LOS ANGELES (Reuters) - Lauren Bacall, whose sultry roles in film noir movies “To Have and Have Not,” “The Big Sleep” and “Dark Passage” earned her Hollywood immortality, is to get an honorary Oscar.
The Board of Governors of the Academy of Motion Picture Arts and Sciences voted late on Thursday to honor Bacall with an honorary Oscar, along with other Hollywood figures.
The 84-year-old Bacall, who was married to screen legend Humphrey Bogart until his death in 1957, has never received an Oscar, although she was nominated for her supporting role in 1996 movie “The Mirror Has Two Faces.”
Bacall made her screen debut opposite Bogart in the 1944 movie “To Have and Have Not,” the first of more than 30 films she starred in.
The Board of Governors also voted to award honorary Oscars to producer and director Roger Corman and cinematographer Gordon Willis, and to give the Irving G. Thalberg Memorial award to producer and movie executive John Calley.
Corman is a king of low-budget “B movies” who made “It Conquered the World” (1956), “The Little Shop of Horrors” (1960) and “The Raven” (1963), which was based on the poem by American author Edgar Allan Poe.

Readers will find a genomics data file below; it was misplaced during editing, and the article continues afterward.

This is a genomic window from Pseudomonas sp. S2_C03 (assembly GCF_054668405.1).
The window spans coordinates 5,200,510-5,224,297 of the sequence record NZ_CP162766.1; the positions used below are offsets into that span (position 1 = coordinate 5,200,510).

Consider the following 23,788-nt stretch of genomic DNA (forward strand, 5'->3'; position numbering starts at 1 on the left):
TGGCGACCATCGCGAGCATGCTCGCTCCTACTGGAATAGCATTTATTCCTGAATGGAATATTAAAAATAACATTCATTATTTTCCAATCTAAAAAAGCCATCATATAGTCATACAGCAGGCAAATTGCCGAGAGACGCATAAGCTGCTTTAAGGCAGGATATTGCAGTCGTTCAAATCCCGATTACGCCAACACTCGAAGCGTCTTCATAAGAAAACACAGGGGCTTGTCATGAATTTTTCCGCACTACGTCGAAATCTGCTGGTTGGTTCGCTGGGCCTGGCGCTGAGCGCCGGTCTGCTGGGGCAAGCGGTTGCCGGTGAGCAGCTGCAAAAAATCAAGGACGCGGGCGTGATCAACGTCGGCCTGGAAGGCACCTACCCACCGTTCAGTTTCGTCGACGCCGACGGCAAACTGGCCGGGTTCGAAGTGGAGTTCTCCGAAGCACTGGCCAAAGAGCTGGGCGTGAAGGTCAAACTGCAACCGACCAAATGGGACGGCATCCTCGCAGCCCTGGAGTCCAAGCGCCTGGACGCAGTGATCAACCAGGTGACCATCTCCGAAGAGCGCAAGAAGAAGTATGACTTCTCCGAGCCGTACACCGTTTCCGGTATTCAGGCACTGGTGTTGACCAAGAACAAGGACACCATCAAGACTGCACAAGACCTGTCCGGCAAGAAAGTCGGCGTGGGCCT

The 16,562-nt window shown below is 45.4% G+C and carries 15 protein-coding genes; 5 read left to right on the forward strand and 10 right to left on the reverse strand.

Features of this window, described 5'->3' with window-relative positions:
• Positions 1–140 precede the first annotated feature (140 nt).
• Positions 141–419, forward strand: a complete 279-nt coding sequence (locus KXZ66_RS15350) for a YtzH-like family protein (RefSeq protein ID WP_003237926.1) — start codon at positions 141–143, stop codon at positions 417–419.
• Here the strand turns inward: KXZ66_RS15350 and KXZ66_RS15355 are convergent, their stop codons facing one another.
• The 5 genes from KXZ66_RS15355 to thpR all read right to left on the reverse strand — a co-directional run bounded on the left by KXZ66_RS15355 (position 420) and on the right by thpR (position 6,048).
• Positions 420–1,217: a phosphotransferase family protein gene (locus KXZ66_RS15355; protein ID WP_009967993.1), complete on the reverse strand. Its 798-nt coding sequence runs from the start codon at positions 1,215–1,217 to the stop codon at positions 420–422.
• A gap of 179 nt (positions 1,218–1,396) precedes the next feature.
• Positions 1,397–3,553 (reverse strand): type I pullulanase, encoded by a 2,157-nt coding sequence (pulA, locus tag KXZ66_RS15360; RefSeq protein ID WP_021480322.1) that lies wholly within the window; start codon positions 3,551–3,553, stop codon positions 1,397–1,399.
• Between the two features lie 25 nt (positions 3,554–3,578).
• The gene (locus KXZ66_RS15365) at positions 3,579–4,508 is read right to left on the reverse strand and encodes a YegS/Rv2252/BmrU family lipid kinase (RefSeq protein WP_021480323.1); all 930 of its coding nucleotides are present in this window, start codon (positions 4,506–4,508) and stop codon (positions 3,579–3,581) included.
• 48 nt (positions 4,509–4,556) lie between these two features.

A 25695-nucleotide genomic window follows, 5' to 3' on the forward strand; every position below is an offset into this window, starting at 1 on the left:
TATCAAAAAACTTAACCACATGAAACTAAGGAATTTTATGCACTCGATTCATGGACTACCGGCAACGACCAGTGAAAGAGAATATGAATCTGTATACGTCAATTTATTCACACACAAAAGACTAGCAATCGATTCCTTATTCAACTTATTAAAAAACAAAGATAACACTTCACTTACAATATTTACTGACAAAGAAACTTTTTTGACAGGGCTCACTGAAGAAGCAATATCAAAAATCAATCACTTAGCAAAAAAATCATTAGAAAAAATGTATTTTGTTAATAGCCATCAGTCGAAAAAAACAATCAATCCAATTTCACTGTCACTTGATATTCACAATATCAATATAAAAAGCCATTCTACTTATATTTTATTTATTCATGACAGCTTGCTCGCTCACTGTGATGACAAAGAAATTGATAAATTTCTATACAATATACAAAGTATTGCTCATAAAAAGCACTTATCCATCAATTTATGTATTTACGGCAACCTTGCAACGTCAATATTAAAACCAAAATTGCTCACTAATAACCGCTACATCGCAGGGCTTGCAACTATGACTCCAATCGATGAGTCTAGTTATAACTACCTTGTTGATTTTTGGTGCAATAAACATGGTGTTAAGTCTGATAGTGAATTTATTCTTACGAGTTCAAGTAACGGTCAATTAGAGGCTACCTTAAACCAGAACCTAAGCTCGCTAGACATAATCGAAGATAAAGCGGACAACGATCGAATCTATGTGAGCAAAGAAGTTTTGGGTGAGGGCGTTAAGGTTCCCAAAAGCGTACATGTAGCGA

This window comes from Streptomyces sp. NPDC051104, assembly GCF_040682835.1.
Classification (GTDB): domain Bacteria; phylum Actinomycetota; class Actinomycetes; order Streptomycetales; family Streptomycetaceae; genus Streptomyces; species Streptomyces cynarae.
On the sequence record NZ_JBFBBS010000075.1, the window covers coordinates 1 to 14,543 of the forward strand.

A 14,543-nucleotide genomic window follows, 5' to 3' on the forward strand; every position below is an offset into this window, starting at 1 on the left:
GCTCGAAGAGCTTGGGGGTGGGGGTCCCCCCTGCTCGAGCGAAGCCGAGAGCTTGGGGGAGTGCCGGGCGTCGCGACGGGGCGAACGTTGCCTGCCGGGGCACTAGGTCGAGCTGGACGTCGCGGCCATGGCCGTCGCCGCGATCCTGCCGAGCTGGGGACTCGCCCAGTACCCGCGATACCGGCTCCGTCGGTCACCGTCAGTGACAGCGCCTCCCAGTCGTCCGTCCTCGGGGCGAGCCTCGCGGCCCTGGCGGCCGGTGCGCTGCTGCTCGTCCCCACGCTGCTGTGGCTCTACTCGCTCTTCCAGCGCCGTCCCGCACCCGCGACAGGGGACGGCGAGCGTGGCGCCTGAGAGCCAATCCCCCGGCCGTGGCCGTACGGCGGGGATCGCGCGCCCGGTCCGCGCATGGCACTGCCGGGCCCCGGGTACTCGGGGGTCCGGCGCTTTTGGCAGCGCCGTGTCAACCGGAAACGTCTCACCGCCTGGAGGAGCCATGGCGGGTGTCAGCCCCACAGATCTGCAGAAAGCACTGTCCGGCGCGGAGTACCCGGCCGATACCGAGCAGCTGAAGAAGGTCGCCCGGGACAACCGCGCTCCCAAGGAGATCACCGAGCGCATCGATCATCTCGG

Willis has been a cinematographer on more than 30 films, and was nominated for two Oscars. Calley’s producing credits include “Postcards from the Edge” (1990) and this year’s “Angels & Demons.”
The honorary Oscars that Bacall, Corman and Willis will receive are to honor “extraordinary distinction in lifetime achievement” or service to the motion picture academy.
The Thalberg Award was created to honor producers who create “high quality” work, the academy said.
All four will receive their awards on November 14 at an event in Hollywood. Organizers of the Oscars created the event to hand out those statues ahead of the Academy Awards in March and ease the time crunch for the telecast of the glitzy show.
Reporting by Alex Dobuzinskis: Editing by Alison Williams